Starting out as a reporter in his native Georgia, Nunnally Johnson worked his way up the journalistic ladder to the New York Herald Tribune. A prolific writer, Johnson contributed fiction to such periodicals as The New Yorker and The Saturday Evening Post; one of his Post stories was adapted for the screen as the 1927 Clara Bow vehicle Rough House Rosie. Unlike other Manhattan-based writers, Johnson was attracted to film work. When his proposal to write movie criticism for The New Yorker was turned down by editor Harold Ross in 1933, Johnson decided to move to Hollywood, where he immediately found work as a screenwriter. Well known for his laconic, biting wit, Johnson became a close friend of several other well-known Tinseltown quipsters, notably Groucho Marx. His movie career was briefly jeopardized in the late 1930s when, under a pseudonym, he wrote a less than flattering Saturday Evening Post profile of powerful gossip columnist Louella Parsons. The crisis passed, and Johnson remained incredibly busy, particularly at 20th Century-Fox, where from 1935 onward he toiled as both screenwriter and associate producer.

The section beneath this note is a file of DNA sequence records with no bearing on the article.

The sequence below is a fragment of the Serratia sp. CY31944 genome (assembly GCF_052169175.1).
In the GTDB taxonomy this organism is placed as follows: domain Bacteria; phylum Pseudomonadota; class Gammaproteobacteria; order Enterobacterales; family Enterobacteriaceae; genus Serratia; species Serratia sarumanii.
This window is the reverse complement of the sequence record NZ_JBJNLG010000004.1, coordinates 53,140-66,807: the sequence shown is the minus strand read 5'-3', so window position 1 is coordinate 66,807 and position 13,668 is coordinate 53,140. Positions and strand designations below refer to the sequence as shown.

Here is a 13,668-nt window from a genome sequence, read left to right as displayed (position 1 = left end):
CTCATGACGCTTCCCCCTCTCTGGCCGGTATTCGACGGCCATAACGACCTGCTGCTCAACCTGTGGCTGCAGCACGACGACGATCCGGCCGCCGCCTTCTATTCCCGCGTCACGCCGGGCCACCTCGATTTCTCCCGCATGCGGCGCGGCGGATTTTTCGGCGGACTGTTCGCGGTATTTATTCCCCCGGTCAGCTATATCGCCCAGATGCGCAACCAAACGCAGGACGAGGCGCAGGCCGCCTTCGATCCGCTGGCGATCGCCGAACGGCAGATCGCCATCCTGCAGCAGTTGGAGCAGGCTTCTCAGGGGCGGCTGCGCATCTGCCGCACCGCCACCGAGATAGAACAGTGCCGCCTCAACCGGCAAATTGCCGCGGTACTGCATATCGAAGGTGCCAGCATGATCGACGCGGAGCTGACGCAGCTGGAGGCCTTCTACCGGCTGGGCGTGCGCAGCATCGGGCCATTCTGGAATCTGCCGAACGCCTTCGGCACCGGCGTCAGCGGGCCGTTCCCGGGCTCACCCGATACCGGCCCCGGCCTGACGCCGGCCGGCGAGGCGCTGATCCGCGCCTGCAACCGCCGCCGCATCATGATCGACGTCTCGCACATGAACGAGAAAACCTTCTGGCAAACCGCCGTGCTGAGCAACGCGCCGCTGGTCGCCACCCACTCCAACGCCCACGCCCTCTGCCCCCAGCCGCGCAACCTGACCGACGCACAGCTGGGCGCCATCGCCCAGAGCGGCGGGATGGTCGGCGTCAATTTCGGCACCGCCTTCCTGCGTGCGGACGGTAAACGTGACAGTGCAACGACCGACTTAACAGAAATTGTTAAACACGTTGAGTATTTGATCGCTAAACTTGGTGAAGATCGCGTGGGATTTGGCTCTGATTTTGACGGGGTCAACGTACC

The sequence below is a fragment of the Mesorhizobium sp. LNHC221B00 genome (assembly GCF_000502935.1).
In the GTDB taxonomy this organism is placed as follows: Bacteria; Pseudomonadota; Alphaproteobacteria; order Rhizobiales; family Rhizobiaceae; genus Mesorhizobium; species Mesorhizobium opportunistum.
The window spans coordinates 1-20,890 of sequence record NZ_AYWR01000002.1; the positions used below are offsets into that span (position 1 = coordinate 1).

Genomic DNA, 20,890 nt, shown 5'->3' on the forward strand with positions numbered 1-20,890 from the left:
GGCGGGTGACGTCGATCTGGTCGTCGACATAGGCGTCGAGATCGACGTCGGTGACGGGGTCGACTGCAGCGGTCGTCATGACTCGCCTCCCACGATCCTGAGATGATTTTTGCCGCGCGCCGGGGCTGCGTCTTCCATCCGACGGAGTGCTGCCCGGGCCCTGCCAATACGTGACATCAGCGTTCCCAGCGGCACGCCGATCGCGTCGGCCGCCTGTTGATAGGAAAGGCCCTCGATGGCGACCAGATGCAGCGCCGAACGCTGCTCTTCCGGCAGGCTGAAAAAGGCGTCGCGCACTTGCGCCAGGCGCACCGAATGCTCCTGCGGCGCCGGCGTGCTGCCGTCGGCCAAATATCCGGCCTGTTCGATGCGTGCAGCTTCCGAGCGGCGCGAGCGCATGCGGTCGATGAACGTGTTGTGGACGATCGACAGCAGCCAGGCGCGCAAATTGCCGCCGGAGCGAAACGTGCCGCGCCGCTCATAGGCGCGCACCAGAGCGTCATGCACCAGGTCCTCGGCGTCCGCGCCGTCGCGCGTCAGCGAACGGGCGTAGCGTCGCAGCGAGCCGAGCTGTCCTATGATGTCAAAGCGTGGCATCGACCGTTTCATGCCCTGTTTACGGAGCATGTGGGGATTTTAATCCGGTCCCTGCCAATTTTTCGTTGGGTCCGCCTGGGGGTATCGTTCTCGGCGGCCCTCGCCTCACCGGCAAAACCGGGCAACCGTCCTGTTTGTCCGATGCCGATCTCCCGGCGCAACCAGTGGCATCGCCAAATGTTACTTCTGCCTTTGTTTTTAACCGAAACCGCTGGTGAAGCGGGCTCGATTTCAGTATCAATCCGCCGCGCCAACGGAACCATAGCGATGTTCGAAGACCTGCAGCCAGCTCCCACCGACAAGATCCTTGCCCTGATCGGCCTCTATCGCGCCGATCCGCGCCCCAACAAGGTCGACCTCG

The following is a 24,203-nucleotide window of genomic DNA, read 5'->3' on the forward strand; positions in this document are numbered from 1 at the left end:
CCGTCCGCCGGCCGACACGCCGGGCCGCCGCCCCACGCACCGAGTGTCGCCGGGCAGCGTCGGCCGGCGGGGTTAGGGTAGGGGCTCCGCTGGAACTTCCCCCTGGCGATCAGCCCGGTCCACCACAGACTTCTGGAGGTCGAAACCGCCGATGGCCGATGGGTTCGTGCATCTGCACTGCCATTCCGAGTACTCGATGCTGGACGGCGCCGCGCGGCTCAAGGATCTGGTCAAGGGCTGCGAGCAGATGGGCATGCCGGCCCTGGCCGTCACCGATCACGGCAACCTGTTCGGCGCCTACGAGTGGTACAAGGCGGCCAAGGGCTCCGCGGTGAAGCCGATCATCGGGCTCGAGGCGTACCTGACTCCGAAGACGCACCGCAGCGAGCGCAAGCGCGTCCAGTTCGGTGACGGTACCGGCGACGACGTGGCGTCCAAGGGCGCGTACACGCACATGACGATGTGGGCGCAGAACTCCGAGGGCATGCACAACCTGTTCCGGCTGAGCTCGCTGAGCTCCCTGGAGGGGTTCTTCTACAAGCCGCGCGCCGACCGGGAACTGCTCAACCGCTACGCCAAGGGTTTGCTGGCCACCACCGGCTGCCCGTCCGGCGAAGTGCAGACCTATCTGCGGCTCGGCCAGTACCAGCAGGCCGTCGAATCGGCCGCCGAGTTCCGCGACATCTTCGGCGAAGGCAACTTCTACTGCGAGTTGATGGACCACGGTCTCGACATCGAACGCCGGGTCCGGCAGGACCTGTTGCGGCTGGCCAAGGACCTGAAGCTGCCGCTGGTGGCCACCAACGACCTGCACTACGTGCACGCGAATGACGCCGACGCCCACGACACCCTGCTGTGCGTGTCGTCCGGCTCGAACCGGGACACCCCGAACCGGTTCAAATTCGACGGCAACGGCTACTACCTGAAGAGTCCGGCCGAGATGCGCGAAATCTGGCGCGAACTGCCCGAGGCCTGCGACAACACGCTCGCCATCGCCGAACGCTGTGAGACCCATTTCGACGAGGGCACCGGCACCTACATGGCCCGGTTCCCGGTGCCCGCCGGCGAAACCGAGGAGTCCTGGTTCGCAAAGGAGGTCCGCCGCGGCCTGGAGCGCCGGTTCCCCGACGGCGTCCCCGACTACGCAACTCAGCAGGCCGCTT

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Among the many films benefitting from Johnson's expertise was 1940's The Grapes of Wrath, which co-starred Dorris Bowden, a budding leading lady who gave up her career to become Johnson's wife. In partnership with onetime Fox executive William Goetz, Johnson formed International Pictures in 1943, turning out such projects as Woman in the Window (1944) and The Stranger (1946) until International merged with Universal in 1946. Johnson returned to Fox as a producer, handling many of the best early CinemaScope efforts, notably 1953's How to Marry a Millionaire. He turned to directing in 1954 with the literate murder mystery Black Widow; though not terribly proficient visually, he had a sharp ear for intelligent, scintillating dialogue, as proven by such films as The Man in the Grey Flannel Suit (1956). Johnson's best directorial efforts include the pioneering multiple-personality drama Three Faces of Eve (1957) and the sprightly all-star comedy Oh, Men, Oh Women (1957). While sweating through a difficult location shoot during the making of The Angel Wore Red (1960), Johnson suddenly decided he was too old and too wealthy to continue knocking himself out as a director, and he returned exclusively to screenwriting. Two years after his last film, The Dirty Dozen (1968), Johnson announced his formal retirement ("I simply put on my top hat and tails -- and retired"); a collection of his letters to and from famous friends was published posthumously in 1981. ~ Hal Erickson, Rovi